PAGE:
If you need a little help revamping your website, Attorney Credits has some great resources for you. First, we worked with Jose Rosa of WebJuris in November to put a great course together on selecting the right web development firm that fits with you and your firm.  We also have a really great 3-hour course on law, ethics, and technology that focuses on advertising and legal websites.  And if you just don’t have the time to sit through a one hour or three hour course, then you might want to check out one of our most popular MicroSeminars on the legal ethics of attorney websites.

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Online Continuing Legal Education (CLE): Knowledge for the 21st Century

I am not usually one to brag, but I am going to take this time to toot our own horn because I am so proud of what the Attorney Credits team has built over the last few years.  To go from beta to where we are today is an amazing accomplishment, and a testament to the skill and experience of the Attorney Credits team.  In one of the worst economies in the last ninety years, our website has only managed to flourish and grow while decades-old institutions falter.

One of the main reasons for our success is that we truly make an effort to communicate with our clients.  Instead of trying to hide behind our website, we have tried to utilized new digital technologies to communicate and stay in constant touch with our clients.  Whether through social media, support calls or emails, we make an effort to return calls and emails as quickly as possible.  We know that most of you are in a crunch because you have waited until the last possible minute to complete your MCLE requirement from your home state. Everyday we get calls from attorneys in New York, Illinois, California, and many other states that Attorney Credits offers CLE.  Some attorneys just have a few questions about our website, while others have some in-depth questions about the CLE format around the country.

And one of the reasons I have chosen to do a little bragging is the particularly warm response that I receive from almost every one of our clients – the people that matter the most.  Just yesterday a New York attorney told me “since you guys do such a great job you won’t be going anywhere for a while” and it seems like everyday I get compliments from attorneys who I speak with over the phone, or whose support tickets I answer.  They love the courses that we offer and they love the convenience of completing the minimum continuing legal education (MCLE) requirement online. From Texas to Florida, New York to California, thousands of attorneys have benefited from the practical education that we strive to carry on our website.  And I am constantly putting together new deals to enhance the quality of our online continuing education courses that we have to offer for our Attorney Credit’s clients to complete their minimum continuing legal education requirements.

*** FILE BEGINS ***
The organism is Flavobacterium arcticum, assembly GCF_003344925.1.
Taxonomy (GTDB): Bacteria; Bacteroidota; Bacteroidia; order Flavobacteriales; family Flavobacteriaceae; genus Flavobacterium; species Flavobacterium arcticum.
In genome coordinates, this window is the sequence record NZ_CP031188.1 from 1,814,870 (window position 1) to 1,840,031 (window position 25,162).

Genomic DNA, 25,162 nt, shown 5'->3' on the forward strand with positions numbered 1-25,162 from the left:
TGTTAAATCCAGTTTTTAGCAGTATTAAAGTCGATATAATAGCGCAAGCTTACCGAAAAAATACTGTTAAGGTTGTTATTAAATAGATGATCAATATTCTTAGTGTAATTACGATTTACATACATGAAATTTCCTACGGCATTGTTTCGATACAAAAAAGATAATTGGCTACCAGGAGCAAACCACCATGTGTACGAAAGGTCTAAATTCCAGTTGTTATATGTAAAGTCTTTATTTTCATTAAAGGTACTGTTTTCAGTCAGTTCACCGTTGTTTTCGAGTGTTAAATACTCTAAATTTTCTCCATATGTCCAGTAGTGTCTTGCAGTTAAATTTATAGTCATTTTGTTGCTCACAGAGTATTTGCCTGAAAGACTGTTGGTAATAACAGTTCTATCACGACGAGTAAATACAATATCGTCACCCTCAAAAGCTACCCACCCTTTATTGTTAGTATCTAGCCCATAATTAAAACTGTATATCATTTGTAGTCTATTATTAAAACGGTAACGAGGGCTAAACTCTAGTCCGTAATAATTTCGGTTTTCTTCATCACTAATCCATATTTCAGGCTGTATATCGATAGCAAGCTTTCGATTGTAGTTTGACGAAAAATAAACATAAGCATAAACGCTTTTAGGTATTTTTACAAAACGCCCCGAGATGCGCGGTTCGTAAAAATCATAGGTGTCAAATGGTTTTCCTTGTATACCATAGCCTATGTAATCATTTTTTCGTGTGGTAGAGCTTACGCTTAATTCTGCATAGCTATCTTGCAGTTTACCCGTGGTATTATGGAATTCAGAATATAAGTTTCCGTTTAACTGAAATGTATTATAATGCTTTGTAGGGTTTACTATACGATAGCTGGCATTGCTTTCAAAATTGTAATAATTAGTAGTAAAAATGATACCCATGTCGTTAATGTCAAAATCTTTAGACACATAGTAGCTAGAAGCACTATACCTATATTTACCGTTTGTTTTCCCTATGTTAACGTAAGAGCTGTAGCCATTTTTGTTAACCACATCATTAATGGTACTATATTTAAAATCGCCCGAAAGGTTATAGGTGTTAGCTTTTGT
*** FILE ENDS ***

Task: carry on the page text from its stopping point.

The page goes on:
In our new Digital Age, the true beauty of online CLE is two-fold.  First, completing continuing legal education online allows users to complete courses wherever they want.  Whether it’s the home, office, train, or Starbuck’s patio – these are all places that you can now fulfill your MCLE requirement.  Our excellent online CLE offers attorneys across the country – from New York to California – extreme convenience.  Second, with Attorney Credit’s online CLE you can take courses whenever you want. I have even seen users sign up in the middle of the night and have half of their minimum continuing legal education (MCLE) requirement completed by the time I wake up the next morning.  And most importantly completing your continuing legal education online should be much more cost effective.  We have leveraged technology to bring you a great product at a great price. Where else are you going to get CLE units for less than $5 – and get great courses and great customer support?

In today’s technical age continuing legal education has become so much more than just 15 or 25 required courses that you have to rush to complete by some obscure deadline.  Everyday I see attorneys signing up to take our Hearsay Seminar or Cybersleuthing for Legal Practitioners or one of other extremely courses with timely topics like Short Sales, Email in Litigation, Consumer Bankruptcy & Taxes, Law Ethics & Technology – the list goes on and on.

While we are attorneys and we are all extremely knowledgeable, you can definitely learn something new everyday in our Digital Age, and continuing legal education online can offer you an excellent forum to learn the latest treads in the law and society.  Online CLE is truly education for the 21st century, and Attorney Credits is happy to be here as your MCLE partner in the Digital Age.